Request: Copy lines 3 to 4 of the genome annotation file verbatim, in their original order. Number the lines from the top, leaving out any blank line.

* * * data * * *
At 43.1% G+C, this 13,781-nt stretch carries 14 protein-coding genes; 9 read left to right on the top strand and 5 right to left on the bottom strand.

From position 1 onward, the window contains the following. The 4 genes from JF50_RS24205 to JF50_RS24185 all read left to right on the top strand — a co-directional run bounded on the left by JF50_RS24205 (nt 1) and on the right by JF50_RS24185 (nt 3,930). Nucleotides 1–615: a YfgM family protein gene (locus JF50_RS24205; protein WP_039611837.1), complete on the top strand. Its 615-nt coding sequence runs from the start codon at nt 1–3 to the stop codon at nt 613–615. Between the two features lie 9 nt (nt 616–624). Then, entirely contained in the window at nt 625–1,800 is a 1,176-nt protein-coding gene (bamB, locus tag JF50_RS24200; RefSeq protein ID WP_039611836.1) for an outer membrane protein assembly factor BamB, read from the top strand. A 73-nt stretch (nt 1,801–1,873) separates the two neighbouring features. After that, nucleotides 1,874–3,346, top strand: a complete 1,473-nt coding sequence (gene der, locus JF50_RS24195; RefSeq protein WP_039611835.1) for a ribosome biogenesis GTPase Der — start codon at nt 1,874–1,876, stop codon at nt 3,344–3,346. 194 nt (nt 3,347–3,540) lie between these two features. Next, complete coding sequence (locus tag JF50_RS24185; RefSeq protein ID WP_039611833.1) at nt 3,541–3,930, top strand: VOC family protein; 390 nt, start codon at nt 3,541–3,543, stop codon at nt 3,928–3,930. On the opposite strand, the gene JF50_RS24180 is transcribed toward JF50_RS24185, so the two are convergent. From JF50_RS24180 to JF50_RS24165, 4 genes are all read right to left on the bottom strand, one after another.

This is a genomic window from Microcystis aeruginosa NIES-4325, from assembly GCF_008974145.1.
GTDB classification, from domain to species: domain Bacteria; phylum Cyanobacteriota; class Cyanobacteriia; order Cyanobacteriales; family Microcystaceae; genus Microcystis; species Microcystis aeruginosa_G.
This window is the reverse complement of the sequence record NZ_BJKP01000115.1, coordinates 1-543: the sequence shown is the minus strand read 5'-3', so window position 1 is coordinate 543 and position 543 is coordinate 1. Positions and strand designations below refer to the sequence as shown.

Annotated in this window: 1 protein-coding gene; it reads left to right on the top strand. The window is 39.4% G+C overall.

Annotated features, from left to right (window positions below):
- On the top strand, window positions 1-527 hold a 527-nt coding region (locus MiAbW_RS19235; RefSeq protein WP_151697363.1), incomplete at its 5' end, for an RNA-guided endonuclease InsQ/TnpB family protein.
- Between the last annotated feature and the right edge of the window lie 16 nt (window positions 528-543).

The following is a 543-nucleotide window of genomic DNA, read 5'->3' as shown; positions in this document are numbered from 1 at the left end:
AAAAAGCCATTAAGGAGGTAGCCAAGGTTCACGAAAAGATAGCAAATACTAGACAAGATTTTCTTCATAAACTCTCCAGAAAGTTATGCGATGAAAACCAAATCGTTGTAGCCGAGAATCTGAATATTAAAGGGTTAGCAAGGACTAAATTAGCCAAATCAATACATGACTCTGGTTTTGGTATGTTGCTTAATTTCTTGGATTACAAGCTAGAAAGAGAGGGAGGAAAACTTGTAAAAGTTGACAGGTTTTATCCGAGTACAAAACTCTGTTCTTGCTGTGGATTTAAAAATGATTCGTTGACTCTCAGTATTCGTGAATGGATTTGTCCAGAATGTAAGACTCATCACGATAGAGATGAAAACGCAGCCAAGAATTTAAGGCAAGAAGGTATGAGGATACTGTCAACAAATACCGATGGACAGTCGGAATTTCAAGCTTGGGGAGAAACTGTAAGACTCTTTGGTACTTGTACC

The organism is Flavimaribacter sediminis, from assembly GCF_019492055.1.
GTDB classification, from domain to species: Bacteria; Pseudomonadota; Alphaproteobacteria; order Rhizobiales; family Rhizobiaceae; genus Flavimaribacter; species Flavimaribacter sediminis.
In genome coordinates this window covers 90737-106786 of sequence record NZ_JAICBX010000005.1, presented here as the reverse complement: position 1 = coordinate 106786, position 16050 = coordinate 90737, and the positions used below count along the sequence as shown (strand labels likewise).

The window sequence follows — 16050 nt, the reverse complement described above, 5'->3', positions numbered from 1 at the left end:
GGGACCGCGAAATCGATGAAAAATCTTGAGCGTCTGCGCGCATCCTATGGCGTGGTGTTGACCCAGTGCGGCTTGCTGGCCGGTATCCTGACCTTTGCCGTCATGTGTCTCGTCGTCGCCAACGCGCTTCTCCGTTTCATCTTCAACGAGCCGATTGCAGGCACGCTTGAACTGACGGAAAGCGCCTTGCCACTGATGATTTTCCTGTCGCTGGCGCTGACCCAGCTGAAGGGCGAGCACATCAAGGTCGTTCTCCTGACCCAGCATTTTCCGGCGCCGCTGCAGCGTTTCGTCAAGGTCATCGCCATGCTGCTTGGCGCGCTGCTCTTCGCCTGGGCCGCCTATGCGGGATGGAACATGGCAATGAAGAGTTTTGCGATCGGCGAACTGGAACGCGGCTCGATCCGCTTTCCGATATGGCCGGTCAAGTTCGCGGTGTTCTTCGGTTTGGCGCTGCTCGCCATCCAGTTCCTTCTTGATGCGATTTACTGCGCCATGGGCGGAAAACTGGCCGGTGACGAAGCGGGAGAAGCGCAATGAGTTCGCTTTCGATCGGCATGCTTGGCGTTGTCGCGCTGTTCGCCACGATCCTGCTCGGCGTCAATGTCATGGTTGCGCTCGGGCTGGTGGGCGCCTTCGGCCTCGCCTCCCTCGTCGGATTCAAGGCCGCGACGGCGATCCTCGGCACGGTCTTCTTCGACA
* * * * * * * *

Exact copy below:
This is a genomic window from Microcystis aeruginosa NIES-4325, from assembly GCF_008974145.1.
GTDB classification, from domain to species: domain Bacteria; phylum Cyanobacteriota; class Cyanobacteriia; order Cyanobacteriales; family Microcystaceae; genus Microcystis; species Microcystis aeruginosa_G.